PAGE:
Thursday, December 20, 2012

Michael Angelo Dagnalan's Paglaya sa Tanikala - Matteo Guidicelli and the Saint

Berto (Micko Laurente) is a vagrant who roams the streets sniffing solvent. To support this addictive inclination, he snatches cell phones and wallets for a syndicate headed by Nardo (Nicco Manalo) and his ornery minions. One day, Berto, with his head still in the clouds, meets Brother Jerry (Matteo Guidicelli), a cathechist, who invites him to Casa Miani, an orphanage run by the Somascan Brothers. Though dingy and uncouth, Berto is embraced by the congregation who gradually introduces him to the Catholic faith and the prodigious story of St. Jerome Emiliani, patron saint of orphans.

Jerome Emiliani (also portrayed by Guidicelli), son of a noble Venetian family, lived in the tempestuous era of the late 14th century. Though his lifestyle was fraught with vices, Jerome was a good soldier who, at 25 years old, found himself steward of Castelnuovo, a fortress in the Italian mountains. Maximilian I, King of the Germans, eventually headed the siege of Castelnuovo and took Jerome as a prisoner, throwing him in a dungeon. While incarcerated, the brave and fallen soldier reflected on his life of sin and began praying to the Blessed Virgin Mary. He vowed that if he is freed from his shackles, he would change his ways and work for God’s glory. The Virgin Mary heard his prayers. Once free, he went straight to a church in Trevisio where he hung his prison chains in front of Mary's altar, thus the titular “Paglaya sa Tanikala” (Freedom from Chains). As promised, he was later ordained priest in Venice, devoting much of his time for the homeless orphan children. His story, intermittently told in disparate chapters, becomes Berto’s inspiration as he embraces his new family.

But something sinister is brewing in the horizon. Berto gets a visit from a seemingly well meaning couple, Nardo and Jenny David (Manalo and Sue Prado) who tells the parish rector (Jaime Fabregas) that they want to adopt a child. Once alone with Berto, Nardo – the syndicate head – instructs Berto to prepare for a heist, one that would divest the orphanage of its limited funds. Otherwise, he would hurt the other children. What to do? 

Stories of heroes and saints need to be told because they live an exemplary life. There are pages in their stories other people could cogitate on and emulate. However, it’s imperative that these stories don’t come out like propaganda. Otherwise, people would stay away in droves. Unfortunately, Director Michael Angelo Dagnalan’s work runs like one. It is preachy and brazenly milks its contrived plot with less savoir-faire that the vacillating narratives allow.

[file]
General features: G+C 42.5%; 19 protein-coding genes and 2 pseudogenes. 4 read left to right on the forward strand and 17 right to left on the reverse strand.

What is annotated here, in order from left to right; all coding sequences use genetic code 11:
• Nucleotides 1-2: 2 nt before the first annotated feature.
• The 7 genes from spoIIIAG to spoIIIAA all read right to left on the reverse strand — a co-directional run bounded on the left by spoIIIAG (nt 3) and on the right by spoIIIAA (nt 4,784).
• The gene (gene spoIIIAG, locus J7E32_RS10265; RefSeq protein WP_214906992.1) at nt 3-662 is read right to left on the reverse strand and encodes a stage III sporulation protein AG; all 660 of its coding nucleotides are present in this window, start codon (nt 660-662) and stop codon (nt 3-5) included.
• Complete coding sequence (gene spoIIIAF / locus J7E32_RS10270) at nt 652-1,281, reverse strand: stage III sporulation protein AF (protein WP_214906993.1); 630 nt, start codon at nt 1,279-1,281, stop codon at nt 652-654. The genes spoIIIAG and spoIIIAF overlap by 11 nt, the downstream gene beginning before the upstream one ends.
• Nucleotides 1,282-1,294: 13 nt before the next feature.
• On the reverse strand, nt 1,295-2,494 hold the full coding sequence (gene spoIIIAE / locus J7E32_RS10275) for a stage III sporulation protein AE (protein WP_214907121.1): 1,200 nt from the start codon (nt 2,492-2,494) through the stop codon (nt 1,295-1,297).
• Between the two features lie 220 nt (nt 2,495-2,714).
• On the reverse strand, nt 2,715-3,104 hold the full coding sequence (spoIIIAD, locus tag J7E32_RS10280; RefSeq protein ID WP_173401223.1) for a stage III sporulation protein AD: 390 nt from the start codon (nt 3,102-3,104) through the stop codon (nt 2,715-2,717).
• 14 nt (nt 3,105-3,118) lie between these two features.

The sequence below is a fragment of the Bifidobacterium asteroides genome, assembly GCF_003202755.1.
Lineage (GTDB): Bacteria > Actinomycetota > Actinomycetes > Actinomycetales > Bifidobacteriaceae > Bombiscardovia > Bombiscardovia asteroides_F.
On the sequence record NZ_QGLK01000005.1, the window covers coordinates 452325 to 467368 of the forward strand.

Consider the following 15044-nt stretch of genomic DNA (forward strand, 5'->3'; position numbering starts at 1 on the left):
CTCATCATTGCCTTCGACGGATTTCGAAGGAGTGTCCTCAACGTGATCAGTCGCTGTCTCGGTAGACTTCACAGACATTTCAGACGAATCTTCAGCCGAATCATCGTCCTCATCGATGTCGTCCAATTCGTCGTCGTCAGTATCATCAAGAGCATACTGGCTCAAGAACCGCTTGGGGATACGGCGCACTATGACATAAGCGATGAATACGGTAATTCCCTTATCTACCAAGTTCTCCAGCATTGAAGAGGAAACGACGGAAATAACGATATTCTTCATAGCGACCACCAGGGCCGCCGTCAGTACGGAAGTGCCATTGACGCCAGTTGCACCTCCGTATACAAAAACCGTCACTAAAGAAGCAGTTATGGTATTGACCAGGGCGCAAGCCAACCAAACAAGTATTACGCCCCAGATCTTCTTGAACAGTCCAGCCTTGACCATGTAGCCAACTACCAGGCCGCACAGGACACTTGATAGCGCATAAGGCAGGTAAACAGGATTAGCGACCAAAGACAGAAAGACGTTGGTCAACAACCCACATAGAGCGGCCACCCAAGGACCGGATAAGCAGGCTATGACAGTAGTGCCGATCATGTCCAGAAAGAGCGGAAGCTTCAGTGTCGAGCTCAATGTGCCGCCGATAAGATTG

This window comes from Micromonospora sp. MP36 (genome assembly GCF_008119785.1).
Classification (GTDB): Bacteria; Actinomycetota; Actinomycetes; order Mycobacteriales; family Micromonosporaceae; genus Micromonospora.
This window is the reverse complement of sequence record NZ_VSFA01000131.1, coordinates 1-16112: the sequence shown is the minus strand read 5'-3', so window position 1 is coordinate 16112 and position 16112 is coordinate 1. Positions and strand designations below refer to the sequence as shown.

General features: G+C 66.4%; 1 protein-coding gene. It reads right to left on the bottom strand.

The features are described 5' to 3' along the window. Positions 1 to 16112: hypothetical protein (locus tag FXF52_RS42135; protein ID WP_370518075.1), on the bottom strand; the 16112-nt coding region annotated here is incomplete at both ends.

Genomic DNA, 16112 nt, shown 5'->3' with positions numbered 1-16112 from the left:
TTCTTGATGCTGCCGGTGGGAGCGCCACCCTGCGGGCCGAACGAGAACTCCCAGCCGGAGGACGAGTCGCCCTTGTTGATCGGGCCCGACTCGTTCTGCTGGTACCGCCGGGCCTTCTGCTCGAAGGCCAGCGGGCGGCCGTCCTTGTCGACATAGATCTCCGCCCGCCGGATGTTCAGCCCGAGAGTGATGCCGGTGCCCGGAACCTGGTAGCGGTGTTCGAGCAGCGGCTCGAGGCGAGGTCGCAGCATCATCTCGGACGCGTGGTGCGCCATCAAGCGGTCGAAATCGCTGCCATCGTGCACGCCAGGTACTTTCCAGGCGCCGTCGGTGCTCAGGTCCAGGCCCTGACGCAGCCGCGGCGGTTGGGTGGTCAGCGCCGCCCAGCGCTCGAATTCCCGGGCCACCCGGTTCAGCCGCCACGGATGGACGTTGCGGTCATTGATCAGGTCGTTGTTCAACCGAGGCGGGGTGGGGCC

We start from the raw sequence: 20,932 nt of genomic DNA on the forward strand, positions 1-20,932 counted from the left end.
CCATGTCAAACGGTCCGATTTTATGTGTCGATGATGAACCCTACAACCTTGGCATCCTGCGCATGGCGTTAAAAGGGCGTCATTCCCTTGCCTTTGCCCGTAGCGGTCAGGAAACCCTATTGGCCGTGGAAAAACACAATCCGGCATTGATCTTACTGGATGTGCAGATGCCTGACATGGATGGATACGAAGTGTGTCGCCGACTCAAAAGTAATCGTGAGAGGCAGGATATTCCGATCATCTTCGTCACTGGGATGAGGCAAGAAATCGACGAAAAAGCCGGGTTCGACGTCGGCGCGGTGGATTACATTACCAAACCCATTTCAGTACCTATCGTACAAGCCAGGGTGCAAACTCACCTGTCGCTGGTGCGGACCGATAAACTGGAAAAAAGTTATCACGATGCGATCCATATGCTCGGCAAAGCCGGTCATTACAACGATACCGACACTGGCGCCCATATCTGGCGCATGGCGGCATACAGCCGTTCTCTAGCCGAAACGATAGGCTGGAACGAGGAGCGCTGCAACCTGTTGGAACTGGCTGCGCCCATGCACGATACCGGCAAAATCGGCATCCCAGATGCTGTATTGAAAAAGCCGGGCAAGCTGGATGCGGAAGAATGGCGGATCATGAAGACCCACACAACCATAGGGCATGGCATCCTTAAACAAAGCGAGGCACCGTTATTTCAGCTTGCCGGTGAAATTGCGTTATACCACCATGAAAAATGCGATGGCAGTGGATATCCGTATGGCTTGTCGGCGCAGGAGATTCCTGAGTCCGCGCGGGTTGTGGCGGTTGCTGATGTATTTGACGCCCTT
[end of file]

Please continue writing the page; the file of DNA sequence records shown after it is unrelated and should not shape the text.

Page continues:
Imagine talking to a hungry, sleepy child like this: “In 1523, Father Jerome moved from Venice to…” What child wouldn't lapse into catatonia? And what nefarious couple (Prado and Manalo) would dress up as a decent couple just to blackmail a child in an orphanage? The act of masquerading itself is too fairy tale-ish to be taken hook, line and sinker. Manalo and Prado come off caricaturish, delineating characters too blatantly pasquinade.

Matteo Guidicelli makes for a dashing catechist who moonlights as an arnis instructor. I half expected him transforming into Captain Barbel. But Guidicelli is even more fetching as the valiant Venetian soldier who fought for his castle. He looks and speaks the part. Trouble is, Matteo's delivery requires more conviction as Jerome Emiliani. While I could swallow (well, barely) the soft-and-slow spoken, albeit calculated Tagalog delivery as the demeanor of a “religious” (Guidicelli is said to speak impeccable Visayan), his Italian gent-and-priest is rather tentative; more artifice than insight.

While the handsome star isn’t absolutely successful in his dual depictions, child star Micko Laurente hurdles his part like a pro, enveigling his pertinent transformation from a streetwise dope head to a reformed child with remarkable aplomb. Laurente is a find, and probably the only thing worth remembering in Director Dagnalan’s otherwise maladroit tale. Surely, Saint Jerome deserves better.

Fighting with the "Alemans".

St. Jerome Emiliani, Patron Saint of orphans.
Hit me gently, Matteo. Ayayay! :)

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